The Things I Want
By Nigar Hacizade
“Write the first thing that comes into your head & send it off immediately before another thought occupies you. That’s all I ask.” This is the task Onnik gave me roughly 45 minutes ago, because I have started too many pieces on the topic of Armenia and Azerbaijan that I haven’t been able to finish, and I am starting to piss him off. I haven’t been able to finish because there are nuances and complexities; there are so many points of view to empathize with; there is the weight of being from one side of the conflict; and in my case, there is the even heavier weight of needing to say the right things.
But then again, there are so many people out there that don’t care about these things. People who do nothing but swallow hate, regurgitate it and spit it out. There is such little attempt at empathizing, and the weight of identity always seems to overpower whatever good will people have. And this might even be okay if it did any one of us any good, but it doesn’t. So I think it might be ok to start out with the basics and have them be said. Get them out there. We can go into the details later.
Here it is: I want peace.
I don’t want to be from a country that is permanently occupied, that is permanently grieving, that has miserable refugees with forever ruined lives. Neither do I want to be from a country that is constantly considering aggression. I don’t want to be from a country where the news accumulates around the enemy, what the enemy does, what the enemy says. I don’t want to be from a country where the word describing the people living next door carries a negative meaning no matter what the topic is. I would like Azerbaijan to free itself from its post-war identification based on Armenia as the enemy.
On a very personal level, I am battling a learned instinct that I would like to unlearn: I would like to not constantly worry about balancing my opinions and statements everytime I criticize my own country in the context of this conflict and its consequences. I shouldn’t have to match up every mistake, deficiency or atrocity on this side with one on the other side. See, I want little things understood, things that are so straight-forward to me. Such as there being no innocence in war, such as there being no black and white conflict.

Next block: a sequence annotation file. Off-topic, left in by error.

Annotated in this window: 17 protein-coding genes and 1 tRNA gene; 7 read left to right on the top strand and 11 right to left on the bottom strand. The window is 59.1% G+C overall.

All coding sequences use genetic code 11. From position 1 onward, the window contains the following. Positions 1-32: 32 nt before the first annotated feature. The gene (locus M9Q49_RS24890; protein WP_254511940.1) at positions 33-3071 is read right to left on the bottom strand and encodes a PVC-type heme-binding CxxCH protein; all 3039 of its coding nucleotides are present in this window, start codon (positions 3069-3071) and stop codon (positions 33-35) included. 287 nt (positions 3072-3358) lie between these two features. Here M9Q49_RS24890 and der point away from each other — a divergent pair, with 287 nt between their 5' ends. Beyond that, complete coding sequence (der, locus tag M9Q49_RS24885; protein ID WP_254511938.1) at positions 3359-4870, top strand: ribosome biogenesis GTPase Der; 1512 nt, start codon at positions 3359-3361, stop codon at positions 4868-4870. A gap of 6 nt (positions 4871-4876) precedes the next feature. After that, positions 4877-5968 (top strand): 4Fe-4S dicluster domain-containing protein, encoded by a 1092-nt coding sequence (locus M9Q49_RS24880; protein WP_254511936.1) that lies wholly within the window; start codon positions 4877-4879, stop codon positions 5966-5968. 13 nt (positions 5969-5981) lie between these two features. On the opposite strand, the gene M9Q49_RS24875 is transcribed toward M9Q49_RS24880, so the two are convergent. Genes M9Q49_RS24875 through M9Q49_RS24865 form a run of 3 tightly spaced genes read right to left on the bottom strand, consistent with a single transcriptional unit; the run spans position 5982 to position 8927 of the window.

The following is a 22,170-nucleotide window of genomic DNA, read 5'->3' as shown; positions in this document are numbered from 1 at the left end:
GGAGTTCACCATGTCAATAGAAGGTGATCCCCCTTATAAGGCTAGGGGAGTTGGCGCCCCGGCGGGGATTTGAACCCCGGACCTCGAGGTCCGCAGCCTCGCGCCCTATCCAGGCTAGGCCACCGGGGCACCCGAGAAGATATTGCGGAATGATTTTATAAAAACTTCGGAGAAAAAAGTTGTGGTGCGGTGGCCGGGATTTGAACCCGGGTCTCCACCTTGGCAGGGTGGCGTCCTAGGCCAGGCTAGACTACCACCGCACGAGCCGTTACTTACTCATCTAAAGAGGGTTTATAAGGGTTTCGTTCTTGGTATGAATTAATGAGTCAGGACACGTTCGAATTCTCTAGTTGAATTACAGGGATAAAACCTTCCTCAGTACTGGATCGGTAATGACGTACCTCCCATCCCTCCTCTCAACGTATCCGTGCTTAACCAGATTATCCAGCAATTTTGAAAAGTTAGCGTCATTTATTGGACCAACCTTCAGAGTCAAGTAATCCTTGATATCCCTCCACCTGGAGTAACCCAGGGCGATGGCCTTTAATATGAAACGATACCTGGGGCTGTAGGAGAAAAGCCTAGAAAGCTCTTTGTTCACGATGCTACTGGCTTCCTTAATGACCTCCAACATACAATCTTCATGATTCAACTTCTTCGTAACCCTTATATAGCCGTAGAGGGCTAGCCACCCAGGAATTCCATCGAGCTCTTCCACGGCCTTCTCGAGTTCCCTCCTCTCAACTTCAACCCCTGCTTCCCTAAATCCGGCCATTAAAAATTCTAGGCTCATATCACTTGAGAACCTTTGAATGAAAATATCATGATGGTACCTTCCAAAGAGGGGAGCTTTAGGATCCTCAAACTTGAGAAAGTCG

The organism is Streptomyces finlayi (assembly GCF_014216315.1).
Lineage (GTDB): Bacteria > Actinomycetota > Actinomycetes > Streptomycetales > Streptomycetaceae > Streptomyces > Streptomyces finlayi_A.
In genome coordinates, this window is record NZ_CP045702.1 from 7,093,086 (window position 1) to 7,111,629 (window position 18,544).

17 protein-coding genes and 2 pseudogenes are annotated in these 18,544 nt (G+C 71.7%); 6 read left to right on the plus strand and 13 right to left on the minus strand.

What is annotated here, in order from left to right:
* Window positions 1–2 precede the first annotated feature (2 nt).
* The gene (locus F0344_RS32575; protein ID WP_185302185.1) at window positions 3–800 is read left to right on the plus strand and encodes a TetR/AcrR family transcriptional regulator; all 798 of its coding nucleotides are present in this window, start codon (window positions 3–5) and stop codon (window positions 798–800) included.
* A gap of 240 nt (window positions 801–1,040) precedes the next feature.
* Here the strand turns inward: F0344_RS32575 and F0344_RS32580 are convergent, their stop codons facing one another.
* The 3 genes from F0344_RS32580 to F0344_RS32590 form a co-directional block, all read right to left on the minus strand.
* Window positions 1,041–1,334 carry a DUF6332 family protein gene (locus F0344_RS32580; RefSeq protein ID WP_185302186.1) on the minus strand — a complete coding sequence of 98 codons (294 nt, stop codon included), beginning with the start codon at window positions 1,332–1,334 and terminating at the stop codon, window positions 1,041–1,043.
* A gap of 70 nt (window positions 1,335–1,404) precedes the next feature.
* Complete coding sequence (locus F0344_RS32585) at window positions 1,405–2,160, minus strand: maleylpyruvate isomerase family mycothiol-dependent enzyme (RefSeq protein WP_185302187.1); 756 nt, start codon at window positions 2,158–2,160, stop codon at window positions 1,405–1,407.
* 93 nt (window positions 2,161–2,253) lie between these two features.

I know many people would tell me I am welcome to “leave”, physically or mentally. Trouble is I don’t want to leave and I shouldn’t have to. I love my country; I love its sounds, smells and I love its spirit, in the countless ways that I imagine it. I love its people. I want the things that I want because I want the spirit of my country uplifted.
I have never been to school in a country where I was in the majority, and it so happened that I have been taught that the destruction brought by nationalism overshadows its creations. But I have made myself into some kind of a Caucasus-nationalist. I would like to visit Armenia. I would like to stop by Lake Sevan like my family once did on a road trip. I would like to meet more Armenians, because I have little doubt I will like them as well. I know this because from experience, despite two peoples speaking different languages and practicing different religions, there are none as alike as us.
Perhaps managing to live together, through good and great and bad and worse days for a thousand years does that to you. I would like us to forcefully reject the inhumane, cruel idea that we can’t live together.
What will my parents say when they read this? What will my uncle say? What will my cousin think of me if she googles my name and finds this? What will other Azeris think? I suspect they will think something along these lines, something that I have found myself thinking in the past: Peace is great. Who doesn’t want peace? But what about justice? What about our lands? What about our legitimate grievances? Why should we be the ones advocating for peace?
Well, these are the hard questions. They can’t be ignored; they don’t disappear just because you don’t want to deal with them. And the attempt at answering them comes with a heavier load of history than most people on either side can handle. If you are like me, when you try to answer these questions, you will have to think about what justice means, how memory works, how history is made, how humans are wired, and if they can be rewired.
I have no concrete answers, certainly not for this piece, but I will end with one thought. I know Armenians think about these questions just like we think about them. They think about peace, justice, their lands, and their legitimate grievances. Believe it or not, they think that they are in the right; isn’t that crazy? Well, it’s not. Neither are we crazy. It’s such a basic idea, yet such a hard nut to crack. But I believe it’s the key to get out of this windowless cell we have locked ourselves in.
I know there are Armenians who want the things that I want, and I know that we have no other choice but to find ourselves a middle ground. We don’t have to meet each other exactly in the middle; we just have to start walking towards each other. We have to do it for ourselves, for our legacy, for our collective dignity.
Nigar Hacizade blogs at Fuck Yeah, the Caucasus!
This post was a voluntary contribution to the first independent grassroots initiative aiming to encourage and facilitate online communication and discussion between alternative voices in Armenia and Azerbaijan. The project site is at http://www.oneworld.am/diversity/.
- 02.07.11 / 12pm by Nigar